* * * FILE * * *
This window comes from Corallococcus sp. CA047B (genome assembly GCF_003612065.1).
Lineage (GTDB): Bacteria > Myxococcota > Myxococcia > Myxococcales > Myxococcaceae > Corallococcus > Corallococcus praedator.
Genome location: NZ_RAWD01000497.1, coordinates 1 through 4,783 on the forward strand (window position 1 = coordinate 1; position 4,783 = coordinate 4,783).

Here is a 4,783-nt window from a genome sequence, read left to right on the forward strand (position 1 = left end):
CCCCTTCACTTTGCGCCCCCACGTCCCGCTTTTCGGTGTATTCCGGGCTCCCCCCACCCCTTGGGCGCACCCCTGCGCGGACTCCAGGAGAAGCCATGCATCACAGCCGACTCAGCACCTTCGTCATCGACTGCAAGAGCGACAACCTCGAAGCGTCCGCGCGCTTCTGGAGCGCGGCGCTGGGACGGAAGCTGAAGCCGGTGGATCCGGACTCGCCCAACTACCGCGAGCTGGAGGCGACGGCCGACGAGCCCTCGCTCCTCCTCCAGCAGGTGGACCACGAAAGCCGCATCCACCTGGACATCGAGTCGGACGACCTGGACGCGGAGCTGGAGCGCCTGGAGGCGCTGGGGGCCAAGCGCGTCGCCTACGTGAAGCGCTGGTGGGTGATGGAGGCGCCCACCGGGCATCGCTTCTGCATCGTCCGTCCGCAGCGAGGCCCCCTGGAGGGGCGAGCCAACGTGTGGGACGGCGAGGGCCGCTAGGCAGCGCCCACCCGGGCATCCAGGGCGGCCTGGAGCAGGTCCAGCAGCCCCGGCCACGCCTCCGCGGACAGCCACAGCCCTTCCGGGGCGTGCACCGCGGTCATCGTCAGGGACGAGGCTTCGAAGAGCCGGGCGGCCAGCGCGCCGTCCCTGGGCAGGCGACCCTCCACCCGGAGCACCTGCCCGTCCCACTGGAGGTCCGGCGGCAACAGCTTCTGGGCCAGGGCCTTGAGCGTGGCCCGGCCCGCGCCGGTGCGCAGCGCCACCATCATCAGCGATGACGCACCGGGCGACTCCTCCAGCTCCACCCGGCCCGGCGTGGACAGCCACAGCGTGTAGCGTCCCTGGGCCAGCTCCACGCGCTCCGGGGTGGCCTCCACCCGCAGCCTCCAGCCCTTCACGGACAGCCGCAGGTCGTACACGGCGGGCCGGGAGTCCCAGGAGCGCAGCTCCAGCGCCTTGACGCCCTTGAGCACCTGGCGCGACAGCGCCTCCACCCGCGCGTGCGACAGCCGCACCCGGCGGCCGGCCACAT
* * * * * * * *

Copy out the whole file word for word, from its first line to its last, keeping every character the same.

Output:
This window comes from Corallococcus sp. CA047B (genome assembly GCF_003612065.1).
Lineage (GTDB): Bacteria > Myxococcota > Myxococcia > Myxococcales > Myxococcaceae > Corallococcus > Corallococcus praedator.
Genome location: NZ_RAWD01000497.1, coordinates 1 through 4,783 on the forward strand (window position 1 = coordinate 1; position 4,783 = coordinate 4,783).

Here is a 4,783-nt window from a genome sequence, read left to right on the forward strand (position 1 = left end):
CCCCTTCACTTTGCGCCCCCACGTCCCGCTTTTCGGTGTATTCCGGGCTCCCCCCACCCCTTGGGCGCACCCCTGCGCGGACTCCAGGAGAAGCCATGCATCACAGCCGACTCAGCACCTTCGTCATCGACTGCAAGAGCGACAACCTCGAAGCGTCCGCGCGCTTCTGGAGCGCGGCGCTGGGACGGAAGCTGAAGCCGGTGGATCCGGACTCGCCCAACTACCGCGAGCTGGAGGCGACGGCCGACGAGCCCTCGCTCCTCCTCCAGCAGGTGGACCACGAAAGCCGCATCCACCTGGACATCGAGTCGGACGACCTGGACGCGGAGCTGGAGCGCCTGGAGGCGCTGGGGGCCAAGCGCGTCGCCTACGTGAAGCGCTGGTGGGTGATGGAGGCGCCCACCGGGCATCGCTTCTGCATCGTCCGTCCGCAGCGAGGCCCCCTGGAGGGGCGAGCCAACGTGTGGGACGGCGAGGGCCGCTAGGCAGCGCCCACCCGGGCATCCAGGGCGGCCTGGAGCAGGTCCAGCAGCCCCGGCCACGCCTCCGCGGACAGCCACAGCCCTTCCGGGGCGTGCACCGCGGTCATCGTCAGGGACGAGGCTTCGAAGAGCCGGGCGGCCAGCGCGCCGTCCCTGGGCAGGCGACCCTCCACCCGGAGCACCTGCCCGTCCCACTGGAGGTCCGGCGGCAACAGCTTCTGGGCCAGGGCCTTGAGCGTGGCCCGGCCCGCGCCGGTGCGCAGCGCCACCATCATCAGCGATGACGCACCGGGCGACTCCTCCAGCTCCACCCGGCCCGGCGTGGACAGCCACAGCGTGTAGCGTCCCTGGGCCAGCTCCACGCGCTCCGGGGTGGCCTCCACCCGCAGCCTCCAGCCCTTCACGGACAGCCGCAGGTCGTACACGGCGGGCCGGGAGTCCCAGGAGCGCAGCTCCAGCGCCTTGACGCCCTTGAGCACCTGGCGCGACAGCGCCTCCACCCGCGCGTGCGACAGCCGCACCCGGCGGCCGGCCACAT